Shak{ering} It Up – Walnut Sidetables Revealed

Hey, do you remember that one time Andy was building us two shaker walnut side tables, which I discussed here and here, and then I said I would update you when he was done, and then I didn’t?

Yeah, me neither.

So with that said, I’m totally on time with this reveal. Completely.

These tables made me realize why people use coasters. I still have yet to put any glass of any kind on them yet, and have dusted them more often than I’ve probably dusted in my entire house. It turns out when you have really nice furniture you like it to continue to look really nice.

I love the unique grain that each table has, despite looking similar in style. It’s hard for me to comprehend how on earth my husband built every single piece of these tables by hand—right down to the knobs on the drawers, which he turned on the lathe.

Here are a few more detail shots of the pieces, including the beautiful dovetails on the drawers. Mr.A says they aren’t perfect, but they look perfect to me.

Once we had these in place Andy told me the story of where this walnut came from. Almost 50 years ago, when my father-in-law was a boy in Ohio, he planted a walnut tree in his front yard. Years later when his father moved, my father-in-law chopped down the walnut tree and brought it back to Maine (yep, the entire log) and had it sawed here. He had it drying in his garage and when he gave it to Andy, he used it for these tables.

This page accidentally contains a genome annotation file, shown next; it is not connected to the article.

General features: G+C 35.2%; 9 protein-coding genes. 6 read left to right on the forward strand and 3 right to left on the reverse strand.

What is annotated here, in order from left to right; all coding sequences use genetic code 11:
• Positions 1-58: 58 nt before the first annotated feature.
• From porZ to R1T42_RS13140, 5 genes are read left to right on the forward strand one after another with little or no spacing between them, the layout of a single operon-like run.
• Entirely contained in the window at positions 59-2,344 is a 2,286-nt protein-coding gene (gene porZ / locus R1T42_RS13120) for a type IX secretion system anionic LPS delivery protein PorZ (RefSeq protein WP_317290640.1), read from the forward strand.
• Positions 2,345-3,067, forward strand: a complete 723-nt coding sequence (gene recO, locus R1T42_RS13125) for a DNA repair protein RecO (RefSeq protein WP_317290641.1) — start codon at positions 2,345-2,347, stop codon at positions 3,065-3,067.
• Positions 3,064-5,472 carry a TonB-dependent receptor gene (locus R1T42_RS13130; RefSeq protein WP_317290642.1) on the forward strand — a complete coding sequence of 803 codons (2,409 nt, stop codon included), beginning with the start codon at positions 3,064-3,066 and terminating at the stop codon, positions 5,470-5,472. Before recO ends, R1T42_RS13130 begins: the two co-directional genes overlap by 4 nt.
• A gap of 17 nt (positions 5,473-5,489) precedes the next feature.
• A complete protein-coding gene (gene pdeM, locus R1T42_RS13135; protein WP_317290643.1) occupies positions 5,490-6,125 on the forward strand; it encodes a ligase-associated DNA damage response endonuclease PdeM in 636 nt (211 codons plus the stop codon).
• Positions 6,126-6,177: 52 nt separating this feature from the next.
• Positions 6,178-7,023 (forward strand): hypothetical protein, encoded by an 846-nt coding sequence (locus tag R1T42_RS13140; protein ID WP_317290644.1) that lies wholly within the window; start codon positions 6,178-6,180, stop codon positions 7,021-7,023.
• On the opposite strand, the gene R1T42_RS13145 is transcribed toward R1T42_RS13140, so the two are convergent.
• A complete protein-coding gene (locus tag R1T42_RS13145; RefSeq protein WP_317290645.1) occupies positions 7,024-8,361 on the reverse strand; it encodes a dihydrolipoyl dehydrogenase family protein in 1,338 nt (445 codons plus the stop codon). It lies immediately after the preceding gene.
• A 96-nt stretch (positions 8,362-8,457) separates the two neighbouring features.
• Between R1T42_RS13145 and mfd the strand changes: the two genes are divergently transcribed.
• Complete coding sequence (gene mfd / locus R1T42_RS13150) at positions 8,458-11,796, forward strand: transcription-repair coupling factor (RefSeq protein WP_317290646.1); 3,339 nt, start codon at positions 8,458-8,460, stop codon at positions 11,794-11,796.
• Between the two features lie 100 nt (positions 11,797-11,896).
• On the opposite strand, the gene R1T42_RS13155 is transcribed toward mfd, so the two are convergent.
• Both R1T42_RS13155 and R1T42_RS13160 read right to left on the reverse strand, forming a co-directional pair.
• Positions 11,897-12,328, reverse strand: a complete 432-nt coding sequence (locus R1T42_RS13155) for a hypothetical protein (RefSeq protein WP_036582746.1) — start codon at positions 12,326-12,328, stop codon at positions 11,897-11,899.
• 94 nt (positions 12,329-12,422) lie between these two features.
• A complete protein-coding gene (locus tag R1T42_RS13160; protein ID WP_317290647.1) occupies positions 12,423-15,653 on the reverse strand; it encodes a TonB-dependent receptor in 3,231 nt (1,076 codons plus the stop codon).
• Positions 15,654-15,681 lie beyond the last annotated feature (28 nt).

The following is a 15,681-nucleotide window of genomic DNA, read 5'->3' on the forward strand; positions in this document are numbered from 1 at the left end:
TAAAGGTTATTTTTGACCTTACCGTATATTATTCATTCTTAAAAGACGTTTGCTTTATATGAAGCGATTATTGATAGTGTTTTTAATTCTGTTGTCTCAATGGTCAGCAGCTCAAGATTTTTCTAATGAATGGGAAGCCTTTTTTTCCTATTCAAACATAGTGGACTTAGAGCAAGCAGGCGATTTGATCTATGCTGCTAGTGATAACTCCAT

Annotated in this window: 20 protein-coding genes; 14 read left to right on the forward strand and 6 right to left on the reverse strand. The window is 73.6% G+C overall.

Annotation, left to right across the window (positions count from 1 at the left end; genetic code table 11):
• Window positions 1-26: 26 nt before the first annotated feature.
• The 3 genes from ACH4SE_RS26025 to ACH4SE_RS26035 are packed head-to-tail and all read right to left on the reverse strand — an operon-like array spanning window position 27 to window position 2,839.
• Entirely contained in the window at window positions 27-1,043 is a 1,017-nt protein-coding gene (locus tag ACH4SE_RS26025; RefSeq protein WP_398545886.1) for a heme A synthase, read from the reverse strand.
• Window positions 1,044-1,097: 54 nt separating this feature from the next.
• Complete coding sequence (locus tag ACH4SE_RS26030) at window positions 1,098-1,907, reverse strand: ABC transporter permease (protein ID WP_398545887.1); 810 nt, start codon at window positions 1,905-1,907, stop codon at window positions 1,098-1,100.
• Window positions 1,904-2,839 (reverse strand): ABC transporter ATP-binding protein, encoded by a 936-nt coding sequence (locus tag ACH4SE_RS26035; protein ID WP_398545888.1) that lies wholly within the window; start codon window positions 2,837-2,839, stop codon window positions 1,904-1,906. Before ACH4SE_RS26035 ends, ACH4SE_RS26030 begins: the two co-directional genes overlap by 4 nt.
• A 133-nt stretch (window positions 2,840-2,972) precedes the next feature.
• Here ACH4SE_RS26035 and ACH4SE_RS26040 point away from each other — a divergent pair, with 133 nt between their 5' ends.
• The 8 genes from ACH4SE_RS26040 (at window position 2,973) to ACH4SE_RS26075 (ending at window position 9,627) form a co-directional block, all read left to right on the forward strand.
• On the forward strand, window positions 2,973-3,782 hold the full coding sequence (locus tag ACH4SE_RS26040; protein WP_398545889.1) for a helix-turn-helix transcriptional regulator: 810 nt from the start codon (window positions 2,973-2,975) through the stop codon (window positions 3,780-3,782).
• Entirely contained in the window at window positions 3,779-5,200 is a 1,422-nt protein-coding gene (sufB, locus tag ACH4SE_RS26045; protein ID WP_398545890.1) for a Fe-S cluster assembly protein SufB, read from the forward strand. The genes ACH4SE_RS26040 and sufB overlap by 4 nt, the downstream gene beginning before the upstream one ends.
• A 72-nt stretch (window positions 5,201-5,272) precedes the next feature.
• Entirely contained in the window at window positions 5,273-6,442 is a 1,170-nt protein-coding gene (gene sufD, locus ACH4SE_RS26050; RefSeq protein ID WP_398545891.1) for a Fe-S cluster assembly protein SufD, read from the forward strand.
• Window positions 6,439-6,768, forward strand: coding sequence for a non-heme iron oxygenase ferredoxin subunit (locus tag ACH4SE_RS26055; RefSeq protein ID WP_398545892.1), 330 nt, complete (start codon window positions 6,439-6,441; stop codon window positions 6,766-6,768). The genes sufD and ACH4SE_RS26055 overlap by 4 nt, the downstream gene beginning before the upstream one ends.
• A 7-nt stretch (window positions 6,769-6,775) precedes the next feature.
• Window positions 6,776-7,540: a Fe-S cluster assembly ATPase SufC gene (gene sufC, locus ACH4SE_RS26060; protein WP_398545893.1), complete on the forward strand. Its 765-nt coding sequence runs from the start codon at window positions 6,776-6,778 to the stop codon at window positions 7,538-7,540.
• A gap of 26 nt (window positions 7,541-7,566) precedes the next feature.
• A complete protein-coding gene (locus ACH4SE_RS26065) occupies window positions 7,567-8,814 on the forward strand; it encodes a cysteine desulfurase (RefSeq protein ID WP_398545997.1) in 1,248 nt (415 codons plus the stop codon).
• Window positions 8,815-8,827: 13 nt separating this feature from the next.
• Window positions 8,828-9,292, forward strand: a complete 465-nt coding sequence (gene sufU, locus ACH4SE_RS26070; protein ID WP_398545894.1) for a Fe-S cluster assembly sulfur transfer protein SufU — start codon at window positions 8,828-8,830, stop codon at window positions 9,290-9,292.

I love pieces that have a sentimental value to them, and I love the idea of passing these pieces with their stories down the line someday.

Now all we need is a new couch, because these babies need something just as beautiful to flank.

Much Love,


DIY Firewood French Rolling Pin

It’s 15 degrees out and I got covered in sawdust today. I am a happy woman.

After getting our lathe set up last night I was thinking about what I could make. I knew the project had to be easy, since I had never used one before and I’m most definitely a novice in any woodworking. Even though the lathe has chucks to turn wood bowls it would be too difficult for a first project. A light bulb went off this morning and I told Andy I wanted to try making a french rolling pin. About two seconds later he was headed to the workshop. I love that he got excited too.

We needed a 2×2 by 20 to 24 inch piece of wood. Unfortunately we didn’t have any so Andy found the longest piece of firewood he could and used the bandsaw & tablesaw to cut it to size. This piece happened to be maple.

Next he showed me how to find the center of each end with a square edge, and align the edges into each chuck on the lathe. Then he told me how to tighten it all down, line up the guide and a quick lesson in how to use the lathe & tools. Here’s some tips Andy gave me (in my words). Do not use these tips as “good enough” guidance. Lathes are extremely dangerous and I don’t condone using them unless you are already skilled with them, or have someone who is skilled with you.